Direct biological factors such as grazing, predation, dispersal limits, and larval recruitment behavior cause patchy patterns (Foster et al. 1988); moreover, there is increasing evidence of the importance of complex interactions between these factors, as well as indirect interactions (e.g. Jernakoff 1983, Dungan 1986, Wootton 1993). For example, the large territorial limpet, Lottia gigantea, creates a garden of microscopic algae by bulldozing away other species (Stimpson 1970) while its mucus trail enhances growth of the algae it feeds upon (Connor and Quinn 1984). Algal abundance can also be enhanced by the presence of barnacles that form barriers to most grazing limpets (Jernakoff 1983). If the additional factor of bird predation on limpets is considered (Hahn and Denny 1989), then it becomes clear that seemingly simple explanations for distribution patterns are not complete without assessing the indirect role of the other species in the local rocky shore assemblage (Wootton 1993).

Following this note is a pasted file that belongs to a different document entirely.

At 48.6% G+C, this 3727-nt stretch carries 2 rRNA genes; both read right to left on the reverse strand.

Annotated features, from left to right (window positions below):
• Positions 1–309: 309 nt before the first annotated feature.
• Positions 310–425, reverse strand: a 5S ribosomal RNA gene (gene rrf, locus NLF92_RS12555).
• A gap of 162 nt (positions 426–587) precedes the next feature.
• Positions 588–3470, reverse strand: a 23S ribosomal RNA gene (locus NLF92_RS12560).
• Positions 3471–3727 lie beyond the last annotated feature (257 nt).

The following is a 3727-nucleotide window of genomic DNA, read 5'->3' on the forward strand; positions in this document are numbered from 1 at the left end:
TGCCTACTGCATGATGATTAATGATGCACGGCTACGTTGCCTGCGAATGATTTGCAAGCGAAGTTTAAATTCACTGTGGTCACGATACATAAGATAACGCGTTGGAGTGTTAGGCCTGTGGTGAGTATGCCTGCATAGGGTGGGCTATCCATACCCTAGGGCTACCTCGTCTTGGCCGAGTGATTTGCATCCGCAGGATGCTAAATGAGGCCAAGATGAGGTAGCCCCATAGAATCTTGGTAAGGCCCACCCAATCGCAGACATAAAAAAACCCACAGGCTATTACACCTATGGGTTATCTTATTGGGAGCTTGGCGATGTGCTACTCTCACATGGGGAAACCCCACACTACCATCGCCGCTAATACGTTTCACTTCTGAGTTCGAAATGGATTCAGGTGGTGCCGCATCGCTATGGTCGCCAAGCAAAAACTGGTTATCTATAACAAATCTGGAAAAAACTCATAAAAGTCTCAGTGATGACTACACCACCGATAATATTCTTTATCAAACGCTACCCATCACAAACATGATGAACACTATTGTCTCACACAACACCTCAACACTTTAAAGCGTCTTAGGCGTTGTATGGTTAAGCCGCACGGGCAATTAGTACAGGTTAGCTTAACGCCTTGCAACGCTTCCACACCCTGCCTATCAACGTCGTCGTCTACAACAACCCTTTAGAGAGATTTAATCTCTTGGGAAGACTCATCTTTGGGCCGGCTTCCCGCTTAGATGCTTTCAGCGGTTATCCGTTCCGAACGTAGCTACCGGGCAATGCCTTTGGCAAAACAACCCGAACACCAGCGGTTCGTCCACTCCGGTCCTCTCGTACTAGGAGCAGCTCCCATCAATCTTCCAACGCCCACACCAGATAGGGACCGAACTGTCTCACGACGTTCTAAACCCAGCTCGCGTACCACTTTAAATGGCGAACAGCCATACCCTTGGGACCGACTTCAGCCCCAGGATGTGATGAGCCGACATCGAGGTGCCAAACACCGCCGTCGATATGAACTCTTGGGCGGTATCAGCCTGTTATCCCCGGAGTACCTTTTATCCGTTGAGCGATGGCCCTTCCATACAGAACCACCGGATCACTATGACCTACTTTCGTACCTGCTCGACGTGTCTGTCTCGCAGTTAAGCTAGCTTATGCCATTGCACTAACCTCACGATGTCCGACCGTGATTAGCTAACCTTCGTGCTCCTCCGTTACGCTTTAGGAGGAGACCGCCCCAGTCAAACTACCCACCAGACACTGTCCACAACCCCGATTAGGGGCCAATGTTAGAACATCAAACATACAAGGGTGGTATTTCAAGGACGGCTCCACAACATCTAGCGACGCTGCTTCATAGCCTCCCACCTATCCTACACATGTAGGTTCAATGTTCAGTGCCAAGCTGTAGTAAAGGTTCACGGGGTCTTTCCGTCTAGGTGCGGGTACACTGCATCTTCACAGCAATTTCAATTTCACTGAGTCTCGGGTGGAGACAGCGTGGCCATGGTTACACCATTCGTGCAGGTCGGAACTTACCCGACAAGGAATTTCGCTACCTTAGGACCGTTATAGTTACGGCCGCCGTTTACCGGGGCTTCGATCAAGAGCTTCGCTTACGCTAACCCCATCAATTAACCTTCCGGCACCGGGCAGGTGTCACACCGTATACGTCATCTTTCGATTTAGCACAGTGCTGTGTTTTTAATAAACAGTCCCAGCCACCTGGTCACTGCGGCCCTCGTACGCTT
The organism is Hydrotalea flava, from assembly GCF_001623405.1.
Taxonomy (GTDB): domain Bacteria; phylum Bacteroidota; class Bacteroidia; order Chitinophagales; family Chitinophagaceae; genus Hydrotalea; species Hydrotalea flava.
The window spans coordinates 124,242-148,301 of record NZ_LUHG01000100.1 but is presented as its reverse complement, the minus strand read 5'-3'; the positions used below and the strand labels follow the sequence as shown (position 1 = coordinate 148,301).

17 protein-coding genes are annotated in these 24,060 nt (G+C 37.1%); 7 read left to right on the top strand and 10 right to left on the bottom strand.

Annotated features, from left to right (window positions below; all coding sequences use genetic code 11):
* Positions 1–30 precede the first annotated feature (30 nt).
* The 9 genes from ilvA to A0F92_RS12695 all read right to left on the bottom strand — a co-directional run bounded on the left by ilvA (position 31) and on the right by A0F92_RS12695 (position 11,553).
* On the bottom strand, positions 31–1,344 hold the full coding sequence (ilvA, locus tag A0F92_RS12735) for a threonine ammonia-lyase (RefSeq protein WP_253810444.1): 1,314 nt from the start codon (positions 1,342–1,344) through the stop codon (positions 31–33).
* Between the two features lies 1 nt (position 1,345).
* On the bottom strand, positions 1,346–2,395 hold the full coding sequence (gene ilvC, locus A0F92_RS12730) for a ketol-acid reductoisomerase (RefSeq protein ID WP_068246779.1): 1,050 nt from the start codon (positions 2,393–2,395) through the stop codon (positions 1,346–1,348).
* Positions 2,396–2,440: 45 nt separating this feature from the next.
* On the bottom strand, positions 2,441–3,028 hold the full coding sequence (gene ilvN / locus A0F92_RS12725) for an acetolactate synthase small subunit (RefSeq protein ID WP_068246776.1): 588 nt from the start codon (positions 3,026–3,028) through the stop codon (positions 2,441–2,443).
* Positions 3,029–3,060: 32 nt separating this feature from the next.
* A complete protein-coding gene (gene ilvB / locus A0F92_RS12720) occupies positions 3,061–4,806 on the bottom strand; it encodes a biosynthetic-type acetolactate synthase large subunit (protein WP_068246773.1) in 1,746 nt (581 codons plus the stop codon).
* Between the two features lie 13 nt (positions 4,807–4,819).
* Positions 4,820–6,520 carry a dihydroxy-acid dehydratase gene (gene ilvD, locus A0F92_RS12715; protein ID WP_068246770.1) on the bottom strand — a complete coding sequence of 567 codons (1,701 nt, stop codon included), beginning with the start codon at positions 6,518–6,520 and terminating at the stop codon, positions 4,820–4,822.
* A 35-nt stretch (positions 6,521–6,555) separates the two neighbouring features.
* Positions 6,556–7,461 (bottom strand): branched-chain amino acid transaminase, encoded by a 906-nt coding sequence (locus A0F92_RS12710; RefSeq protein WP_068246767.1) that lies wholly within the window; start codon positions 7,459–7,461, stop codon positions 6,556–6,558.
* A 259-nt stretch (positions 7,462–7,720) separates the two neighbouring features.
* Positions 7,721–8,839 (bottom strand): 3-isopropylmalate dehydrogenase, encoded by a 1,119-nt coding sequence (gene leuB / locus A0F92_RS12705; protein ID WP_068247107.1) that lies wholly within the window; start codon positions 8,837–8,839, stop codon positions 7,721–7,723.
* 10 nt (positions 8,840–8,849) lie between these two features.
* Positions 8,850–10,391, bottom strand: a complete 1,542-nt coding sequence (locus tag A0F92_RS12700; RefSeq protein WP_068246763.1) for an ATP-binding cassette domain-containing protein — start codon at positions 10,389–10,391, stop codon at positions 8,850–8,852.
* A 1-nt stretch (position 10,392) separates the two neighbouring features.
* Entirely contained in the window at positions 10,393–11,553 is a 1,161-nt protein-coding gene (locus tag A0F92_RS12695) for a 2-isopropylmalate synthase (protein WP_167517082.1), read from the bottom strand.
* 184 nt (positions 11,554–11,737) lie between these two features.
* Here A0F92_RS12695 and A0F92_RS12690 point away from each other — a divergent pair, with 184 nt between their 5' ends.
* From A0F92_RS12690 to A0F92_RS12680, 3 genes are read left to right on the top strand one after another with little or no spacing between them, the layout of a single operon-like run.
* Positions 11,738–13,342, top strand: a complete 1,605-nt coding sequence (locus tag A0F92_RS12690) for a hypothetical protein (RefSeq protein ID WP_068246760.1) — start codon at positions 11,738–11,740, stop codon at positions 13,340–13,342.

C. Differences between sites and biogeography


One of the goals of ecology is to find unifying principles that explain patterns across all areas of investigation. As experiments are replicated across several intertidal sites (e.g. Kinnetic Laboratories Inc. 1985, 1992), numerous differences in the abundances of organisms and how they interact have been found, making generalization difficult (Underwood and Denley 1984, Foster 1990, Menge 1994). Rocky shores 50 meters apart may have different assemblages because of differences in wave exposure (Ricketts et al. 1986), seasonal inundation by sand (Littler et al. 1983, Stewart 1983), local currents that influence dispersal of spores and larvae (Kanter 1980, Ebert 1982, Roughgarden et al. 1988), and other factors already mentioned above that cause variability within zones.